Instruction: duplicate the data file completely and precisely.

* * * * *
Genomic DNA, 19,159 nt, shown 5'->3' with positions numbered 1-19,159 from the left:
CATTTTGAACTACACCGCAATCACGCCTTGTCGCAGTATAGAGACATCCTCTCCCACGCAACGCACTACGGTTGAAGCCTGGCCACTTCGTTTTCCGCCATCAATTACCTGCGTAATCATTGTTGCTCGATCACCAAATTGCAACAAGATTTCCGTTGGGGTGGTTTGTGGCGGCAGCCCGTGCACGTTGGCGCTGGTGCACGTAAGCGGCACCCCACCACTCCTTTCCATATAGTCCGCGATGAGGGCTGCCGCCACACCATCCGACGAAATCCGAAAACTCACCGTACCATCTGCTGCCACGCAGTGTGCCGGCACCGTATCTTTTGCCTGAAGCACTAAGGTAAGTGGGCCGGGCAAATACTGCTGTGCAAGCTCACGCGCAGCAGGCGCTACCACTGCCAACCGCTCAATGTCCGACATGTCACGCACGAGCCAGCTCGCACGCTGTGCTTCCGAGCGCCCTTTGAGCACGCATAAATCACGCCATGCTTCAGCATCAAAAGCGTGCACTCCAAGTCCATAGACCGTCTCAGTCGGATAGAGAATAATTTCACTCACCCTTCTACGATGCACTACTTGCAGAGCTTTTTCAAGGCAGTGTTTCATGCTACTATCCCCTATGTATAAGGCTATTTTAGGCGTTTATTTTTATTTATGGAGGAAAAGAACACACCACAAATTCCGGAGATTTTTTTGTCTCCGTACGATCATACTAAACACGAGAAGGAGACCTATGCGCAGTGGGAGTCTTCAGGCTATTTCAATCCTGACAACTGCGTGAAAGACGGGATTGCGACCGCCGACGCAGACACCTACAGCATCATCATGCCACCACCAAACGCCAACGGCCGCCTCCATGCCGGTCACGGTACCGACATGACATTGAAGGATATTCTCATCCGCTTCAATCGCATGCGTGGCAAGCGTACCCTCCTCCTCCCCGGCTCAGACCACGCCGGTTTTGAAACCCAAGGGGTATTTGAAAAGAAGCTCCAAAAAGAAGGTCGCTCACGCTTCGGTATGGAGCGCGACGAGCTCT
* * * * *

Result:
Genomic DNA, 19,159 nt, shown 5'->3' with positions numbered 1-19,159 from the left:
CATTTTGAACTACACCGCAATCACGCCTTGTCGCAGTATAGAGACATCCTCTCCCACGCAACGCACTACGGTTGAAGCCTGGCCACTTCGTTTTCCGCCATCAATTACCTGCGTAATCATTGTTGCTCGATCACCAAATTGCAACAAGATTTCCGTTGGGGTGGTTTGTGGCGGCAGCCCGTGCACGTTGGCGCTGGTGCACGTAAGCGGCACCCCACCACTCCTTTCCATATAGTCCGCGATGAGGGCTGCCGCCACACCATCCGACGAAATCCGAAAACTCACCGTACCATCTGCTGCCACGCAGTGTGCCGGCACCGTATCTTTTGCCTGAAGCACTAAGGTAAGTGGGCCGGGCAAATACTGCTGTGCAAGCTCACGCGCAGCAGGCGCTACCACTGCCAACCGCTCAATGTCCGACATGTCACGCACGAGCCAGCTCGCACGCTGTGCTTCCGAGCGCCCTTTGAGCACGCATAAATCACGCCATGCTTCAGCATCAAAAGCGTGCACTCCAAGTCCATAGACCGTCTCAGTCGGATAGAGAATAATTTCACTCACCCTTCTACGATGCACTACTTGCAGAGCTTTTTCAAGGCAGTGTTTCATGCTACTATCCCCTATGTATAAGGCTATTTTAGGCGTTTATTTTTATTTATGGAGGAAAAGAACACACCACAAATTCCGGAGATTTTTTTGTCTCCGTACGATCATACTAAACACGAGAAGGAGACCTATGCGCAGTGGGAGTCTTCAGGCTATTTCAATCCTGACAACTGCGTGAAAGACGGGATTGCGACCGCCGACGCAGACACCTACAGCATCATCATGCCACCACCAAACGCCAACGGCCGCCTCCATGCCGGTCACGGTACCGACATGACATTGAAGGATATTCTCATCCGCTTCAATCGCATGCGTGGCAAGCGTACCCTCCTCCTCCCCGGCTCAGACCACGCCGGTTTTGAAACCCAAGGGGTATTTGAAAAGAAGCTCCAAAAAGAAGGTCGCTCACGCTTCGGTATGGAGCGCGACGAGCTCT